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Consumer Price Index (CPI), April 2020

Inflation rate fell sharply to -0.4 percent in April 2020

Statistical news from Statistics Sweden 2020-05-13 9.30

The inflation rate according to the CPIF (Consumer Price Index with fixed interest rate) was -0.4 percent in April 2020, down from 0.6 percent in March. The sharp decline in the inflation rate is mainly explained by lower energy prices. The change on a monthly basis between March and April was -0.3 percent.

In brief

Index, monthly and yearly changes for CPI, CPIF, and CPIF-XE
Index Numbers   Monthly
changes,
percent
Annual
changes,
percent
CPI (1980=100) 332.90 ‑0.3 ‑0.4
CPIF (1987=100) 217.59 ‑0.3 ‑0.4
CPIF-XE (1987=100) 207.02 0.1 1.0

  • Lower prices on fuel and electricity affected the inflation rate by -1.3 percentage points
  • The inflation rate according to the CPIF, excluding energy, was 1.0 percent
  • Large price decreases on clothing, accommodation and recreational services
  • Large price increases on food and housing goods
  • 3.1 percent of the basket was imputed due to absence of consumption

Electricity and fuel affected the CPIF in April

The CPIF fell by 0.3 percent between March and April. In the corresponding period a year ago, the CPIF increased by 0.6 percent.

The main contribution to the monthly rate came from lower prices on fuel and electricity. Lower prices on accommodation services, clothing, recreational services and telecommunication services also affected the CPIF.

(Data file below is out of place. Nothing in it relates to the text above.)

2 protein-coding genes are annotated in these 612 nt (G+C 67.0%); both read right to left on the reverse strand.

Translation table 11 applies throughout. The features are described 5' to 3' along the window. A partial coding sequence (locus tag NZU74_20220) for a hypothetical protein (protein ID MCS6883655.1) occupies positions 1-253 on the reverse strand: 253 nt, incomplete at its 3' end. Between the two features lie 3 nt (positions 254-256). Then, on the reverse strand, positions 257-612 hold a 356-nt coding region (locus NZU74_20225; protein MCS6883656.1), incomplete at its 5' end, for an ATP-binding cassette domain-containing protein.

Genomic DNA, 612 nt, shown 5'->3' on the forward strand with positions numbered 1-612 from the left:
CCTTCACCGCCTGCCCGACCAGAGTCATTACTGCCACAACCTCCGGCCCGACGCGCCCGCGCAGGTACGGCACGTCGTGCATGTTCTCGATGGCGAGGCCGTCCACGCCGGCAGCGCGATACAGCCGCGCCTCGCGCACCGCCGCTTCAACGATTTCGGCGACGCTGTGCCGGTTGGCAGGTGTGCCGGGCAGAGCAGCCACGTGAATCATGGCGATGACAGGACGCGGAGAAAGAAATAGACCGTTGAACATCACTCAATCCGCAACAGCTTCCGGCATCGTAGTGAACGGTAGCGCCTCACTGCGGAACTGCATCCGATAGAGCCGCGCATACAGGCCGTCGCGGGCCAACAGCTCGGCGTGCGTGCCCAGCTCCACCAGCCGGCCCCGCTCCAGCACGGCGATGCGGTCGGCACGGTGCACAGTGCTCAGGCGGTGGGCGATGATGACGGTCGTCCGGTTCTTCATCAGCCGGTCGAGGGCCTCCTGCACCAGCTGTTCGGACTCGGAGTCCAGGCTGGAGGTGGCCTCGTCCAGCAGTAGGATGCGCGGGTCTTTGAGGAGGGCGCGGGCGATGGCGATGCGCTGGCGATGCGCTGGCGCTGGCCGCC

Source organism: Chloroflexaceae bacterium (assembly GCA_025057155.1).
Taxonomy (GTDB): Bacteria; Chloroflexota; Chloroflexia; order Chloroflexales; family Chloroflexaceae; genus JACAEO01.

Higher prices on vegetables and fruit, furnishing and household goods, and sporting and outdoor goods offset the price decreases.

The table below shows changes on a monthly basis and effects on the CPIF based on the goods and services that had the largest effect on the CPIF in April 2020. The results are reported per COICOP category; COICOP refers to the United Nations classification of household consumption expenditure.

Monthly effects on the CPIF for goods and services
Name (Coicop)Monthly
changes,
percent
Monthly effect
on the CPIF,
percentage points
Food (01.1) 1.0 0.1
Clothing (03.1) ‑2.1 ‑0.1
Electricity (04.5.1) ‑5.1 ‑0.2
Furnishings and household goods (05) 1.2 0.1
Fuel (07.2.2) ‑9.0 ‑0.2
Telephone services (08.3) ‑2.4 ‑0.1
Other recreational items (09.3) 2.5 0.1
Recreational and cultural services (09.4) ‑2.5 ‑0.1
Accommodation services (12.2) ‑10.4 ‑0.1

Effect on the monthly change in CPIF in April 2018-2020 on the goods and services that had the largest effect on the CPIF.

Graph: Effect on the monthly change in CPIF in April 2018-2020 on the goods and services that had the largest effect on the CPIF.

Seasonal patterns and temporary price changes

Price changes for goods and services may be seasonal or temporary. The figure above shows effects on a monthly basis for the goods and services that effected the CPIF the most. Fuel prices fell in April 2020, while in the same period over the last two years, fuel prices rose. In addition, prices on clothing, accommodation and recreational services fell in April, which is a departure from previous years. For sporting and outdoor equipment, prices rebounded following a number of promotional campaigns in the market in March.